Should Sacramento women and men be allowed to have identification cards or driver’s licenses without showing their photo? Or if they choose not to show their face, can they legally be photographed with their faced coverd by veils? And in employment practices, can women who deal with customer relations cover their faces?
Illinois Governor Pat Quinn signed H.B. 1484 last week. The new law authorizes the Secretary of State to issue state identification cards without photos for people–males and females– who have a religious objection to being photographed or having their image displayed. How does society and the government discern between Amish society members refusing to be photographed on ID cards and people who use religious preferences and choices to wear a full-face veil or similar cover who don’t want to be photographed or photographed with their faces fully covered through choice based on religious preferences that emphasize modesty?
The answer is that the new law lets anyone with a religious objection to being photographed have their ID cards made without their image on it whether the image is a photo or an illustration. How many men compared to women prefer not to have their photos on ID cards? Few have taken a poll, but usually it’s women who don’t want to be photographed more than males, except for the Amish and a few other religious groups who do not want to be photographed or their image made in portraits or sculpture.
With all the diverse populations in Sacramento you have women who come from cultures where they prefer to veil their faces and women who do not come from cultures who hide their faces but who in adulthood choose a religious belief that allows them to cover their faces to conceal their identity in photos, at work, or in public. Now, the new law says that you can get an ID card from the motor vehicles department without photos if you have a religious objection to being photographed or having your image displayed on a card, even if it’s an artistically drawn portrait.
Does this mean that women at work in Sacramento can wear full veils on their job, while they drive, in public, in banks, and anywhere else such as on campus classes or if a child, in school? Or does it mean that they don’t have to have a photo on an ID card or driver’s license, if they have religious objections to it? And will women convert to a religion that allows them to cover their face in public or on a photo or driver’s license? What do you think of this new law?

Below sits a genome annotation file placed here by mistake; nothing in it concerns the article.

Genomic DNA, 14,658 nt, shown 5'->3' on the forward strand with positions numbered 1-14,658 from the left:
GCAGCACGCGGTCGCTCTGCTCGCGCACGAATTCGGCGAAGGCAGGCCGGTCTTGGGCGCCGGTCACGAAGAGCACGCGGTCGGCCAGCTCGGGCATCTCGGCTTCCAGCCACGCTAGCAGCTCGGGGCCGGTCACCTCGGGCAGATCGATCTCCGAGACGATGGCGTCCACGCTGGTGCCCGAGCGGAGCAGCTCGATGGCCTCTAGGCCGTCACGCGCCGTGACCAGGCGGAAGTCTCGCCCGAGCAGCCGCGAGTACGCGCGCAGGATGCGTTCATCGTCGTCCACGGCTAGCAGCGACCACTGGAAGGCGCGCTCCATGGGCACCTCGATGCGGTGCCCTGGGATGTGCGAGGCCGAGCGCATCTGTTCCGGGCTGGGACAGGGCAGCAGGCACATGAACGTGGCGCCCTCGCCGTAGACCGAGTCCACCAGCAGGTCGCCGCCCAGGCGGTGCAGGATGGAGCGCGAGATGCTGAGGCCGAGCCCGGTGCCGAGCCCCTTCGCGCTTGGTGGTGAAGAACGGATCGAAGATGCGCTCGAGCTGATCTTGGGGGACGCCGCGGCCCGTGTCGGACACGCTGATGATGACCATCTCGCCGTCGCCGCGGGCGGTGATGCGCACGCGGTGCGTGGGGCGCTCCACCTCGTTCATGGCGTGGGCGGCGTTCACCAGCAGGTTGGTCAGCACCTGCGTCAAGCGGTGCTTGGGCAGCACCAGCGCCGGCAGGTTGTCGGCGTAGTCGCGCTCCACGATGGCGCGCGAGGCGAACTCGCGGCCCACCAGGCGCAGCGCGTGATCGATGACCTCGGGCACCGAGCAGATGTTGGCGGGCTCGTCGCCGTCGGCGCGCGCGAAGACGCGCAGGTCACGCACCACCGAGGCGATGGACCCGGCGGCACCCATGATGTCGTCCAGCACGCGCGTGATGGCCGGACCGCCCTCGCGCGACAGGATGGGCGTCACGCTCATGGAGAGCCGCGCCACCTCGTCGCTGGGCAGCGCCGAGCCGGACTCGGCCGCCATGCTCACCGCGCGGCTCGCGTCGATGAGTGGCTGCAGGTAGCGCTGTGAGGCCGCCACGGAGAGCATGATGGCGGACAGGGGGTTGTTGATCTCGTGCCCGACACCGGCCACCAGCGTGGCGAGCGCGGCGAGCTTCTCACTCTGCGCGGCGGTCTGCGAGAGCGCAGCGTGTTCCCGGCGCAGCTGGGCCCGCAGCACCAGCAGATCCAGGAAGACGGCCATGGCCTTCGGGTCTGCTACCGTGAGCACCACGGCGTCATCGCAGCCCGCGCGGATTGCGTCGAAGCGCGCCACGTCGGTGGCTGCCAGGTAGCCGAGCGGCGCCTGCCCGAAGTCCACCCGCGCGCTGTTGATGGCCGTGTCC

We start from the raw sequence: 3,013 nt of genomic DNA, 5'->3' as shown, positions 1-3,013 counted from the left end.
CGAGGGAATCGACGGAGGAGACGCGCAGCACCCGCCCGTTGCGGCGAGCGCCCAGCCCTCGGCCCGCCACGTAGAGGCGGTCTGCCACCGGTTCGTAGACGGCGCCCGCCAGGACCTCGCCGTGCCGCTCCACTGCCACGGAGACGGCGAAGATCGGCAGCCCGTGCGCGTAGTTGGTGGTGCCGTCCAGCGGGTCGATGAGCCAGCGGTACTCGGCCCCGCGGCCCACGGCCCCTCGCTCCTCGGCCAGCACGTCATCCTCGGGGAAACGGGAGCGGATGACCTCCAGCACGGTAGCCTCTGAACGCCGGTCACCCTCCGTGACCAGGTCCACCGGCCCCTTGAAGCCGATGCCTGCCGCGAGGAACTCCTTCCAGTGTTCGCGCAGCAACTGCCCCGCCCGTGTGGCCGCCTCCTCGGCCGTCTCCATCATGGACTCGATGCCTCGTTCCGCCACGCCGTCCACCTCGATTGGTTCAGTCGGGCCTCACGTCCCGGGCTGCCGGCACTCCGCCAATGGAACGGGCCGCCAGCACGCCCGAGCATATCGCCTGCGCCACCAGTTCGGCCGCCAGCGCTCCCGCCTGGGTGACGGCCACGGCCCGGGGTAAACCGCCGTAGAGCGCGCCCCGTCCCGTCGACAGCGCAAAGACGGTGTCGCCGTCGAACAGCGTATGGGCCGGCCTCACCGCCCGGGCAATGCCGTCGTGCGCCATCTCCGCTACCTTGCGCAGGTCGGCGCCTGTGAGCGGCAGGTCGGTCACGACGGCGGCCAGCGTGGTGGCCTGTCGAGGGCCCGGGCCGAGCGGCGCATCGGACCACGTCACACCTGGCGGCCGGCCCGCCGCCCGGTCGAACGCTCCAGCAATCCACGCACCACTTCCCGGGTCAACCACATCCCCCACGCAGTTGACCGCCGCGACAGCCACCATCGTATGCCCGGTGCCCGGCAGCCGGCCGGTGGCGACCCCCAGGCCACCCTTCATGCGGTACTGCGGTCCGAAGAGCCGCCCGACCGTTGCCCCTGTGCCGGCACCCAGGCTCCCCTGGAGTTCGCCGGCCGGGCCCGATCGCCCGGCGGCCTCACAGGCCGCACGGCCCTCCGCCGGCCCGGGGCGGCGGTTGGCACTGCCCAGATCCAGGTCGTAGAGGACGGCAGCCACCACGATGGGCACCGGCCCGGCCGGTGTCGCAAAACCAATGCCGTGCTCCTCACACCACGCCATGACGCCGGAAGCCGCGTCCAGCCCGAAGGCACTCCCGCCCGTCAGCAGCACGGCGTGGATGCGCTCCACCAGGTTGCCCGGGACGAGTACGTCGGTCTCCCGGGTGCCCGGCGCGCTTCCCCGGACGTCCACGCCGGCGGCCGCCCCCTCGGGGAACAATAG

The law states you can have a state ID card without your photo that you can use to cash checks, buy railroad tickets, or show store clerks for identification purposes when you write a check or pay bills. Will this law help people or make it more difficult to identify people who are displayed on ID cards, write checks, travel in public or work in in customer relations?
For any Sacramento-based personal historians, when recording life stories for genealogy research, you might come across women in full face veils, even here in the USA, and sometimes on college campuses. There are a few women on USA campuses in full veils, and no one notices until it comes time to take an exam where it’s necessary to be photographed or to verify ID. Should fingerprints be substituted for face photos?
How would you interview a woman in a full-face veil? Like anyone else. Same as you would someone wearing a surgical mask. What are the attitudes towards USA women that appear in public, for example, on campuses, in transit, or in business wearing a full veil?
What’s the difference between a full veil and a surgical mask worn by nurses and doctors? Basically, how do you record as a personal historian or genealogy the voice of resilience and confidence of women in ethnic garb? Your attitude may show up in a genealogy-oriented or personal history recording of life stories. Here’s how to think about how you approach video-recording life story highlights of diversity in your local area.
Nobody has ever asked a woman or man entering a bank or supermarket to remove a surgical mask, especially in the flu season or if the person has a health issue. Nobody would dare ask a person to remove his or her surgical mask in public, on a bus, or in a classroom. Your first thought is the person is protecting an immune system issue.
So how does that compare to the full veil where only the woman’s eyes show? And how can you breathe deeply through a heavy, black full face and body veil–compared to breathing through a surgical mask?
One example regarding the attitude toward covered faces at shopping malls in Sacramento is that for the Arden Fair shopping center, hooded windbreaker jackets that cover the face are not welcome because of the males wearing hooded jackets in the past that had committed crimes in the shopping center or in some stores and banks. But no mention of rules regarding veiled women in shopping centers has been announced in the media. You see people in every type of traditional ethnic garments at shopping malls and college campuses across the USA.
When it comes to businesses and public transit, is it live and let live? Or remove your hat, hooded jackets that cover the face, and sunglasses before entering any banks, credit unions, or federal buildings? Let’s look at France, for example. Today France decided to take the first step towards barring Muslim women from wearing the full veil when using public services, but will stop short of calling for an outright ban in the streets after critics argued that such a move would be socially divisive and hard to enforce.
They banned the full veil in public transit, schools, and in businesses. You can still wear the veil in the street or in a private car. But can you see well enough to drive with a veil when the wind is blowing the veil over your eyes?
Imagine someone with a veil on a bike or motorcycle. The problem is vision and safety. And don’t get too near public transit or traffic. A veil could be caught onto a snare or hook on a train, car, or bus, or even on rides at a theme park. Same goes for veils in the USA while on vacation.